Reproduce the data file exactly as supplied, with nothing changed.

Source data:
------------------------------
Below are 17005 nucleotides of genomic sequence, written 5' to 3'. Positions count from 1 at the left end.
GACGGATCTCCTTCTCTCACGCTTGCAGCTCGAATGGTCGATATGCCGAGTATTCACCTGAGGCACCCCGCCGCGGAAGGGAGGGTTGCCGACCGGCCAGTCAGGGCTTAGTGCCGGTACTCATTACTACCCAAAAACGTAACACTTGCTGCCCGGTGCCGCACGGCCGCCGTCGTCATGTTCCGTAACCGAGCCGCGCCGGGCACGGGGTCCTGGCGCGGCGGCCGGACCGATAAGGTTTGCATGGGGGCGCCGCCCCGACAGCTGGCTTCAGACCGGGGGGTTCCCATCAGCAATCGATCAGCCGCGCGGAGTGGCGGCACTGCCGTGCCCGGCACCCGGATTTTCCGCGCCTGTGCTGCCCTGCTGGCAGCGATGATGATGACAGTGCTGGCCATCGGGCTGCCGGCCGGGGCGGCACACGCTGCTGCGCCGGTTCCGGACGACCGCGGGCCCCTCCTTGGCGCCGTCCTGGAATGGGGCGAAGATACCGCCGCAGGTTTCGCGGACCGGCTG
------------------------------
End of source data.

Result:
Below are 17005 nucleotides of genomic sequence, written 5' to 3'. Positions count from 1 at the left end.
GACGGATCTCCTTCTCTCACGCTTGCAGCTCGAATGGTCGATATGCCGAGTATTCACCTGAGGCACCCCGCCGCGGAAGGGAGGGTTGCCGACCGGCCAGTCAGGGCTTAGTGCCGGTACTCATTACTACCCAAAAACGTAACACTTGCTGCCCGGTGCCGCACGGCCGCCGTCGTCATGTTCCGTAACCGAGCCGCGCCGGGCACGGGGTCCTGGCGCGGCGGCCGGACCGATAAGGTTTGCATGGGGGCGCCGCCCCGACAGCTGGCTTCAGACCGGGGGGTTCCCATCAGCAATCGATCAGCCGCGCGGAGTGGCGGCACTGCCGTGCCCGGCACCCGGATTTTCCGCGCCTGTGCTGCCCTGCTGGCAGCGATGATGATGACAGTGCTGGCCATCGGGCTGCCGGCCGGGGCGGCACACGCTGCTGCGCCGGTTCCGGACGACCGCGGGCCCCTCCTTGGCGCCGTCCTGGAATGGGGCGAAGATACCGCCGCAGGTTTCGCGGACCGGCTG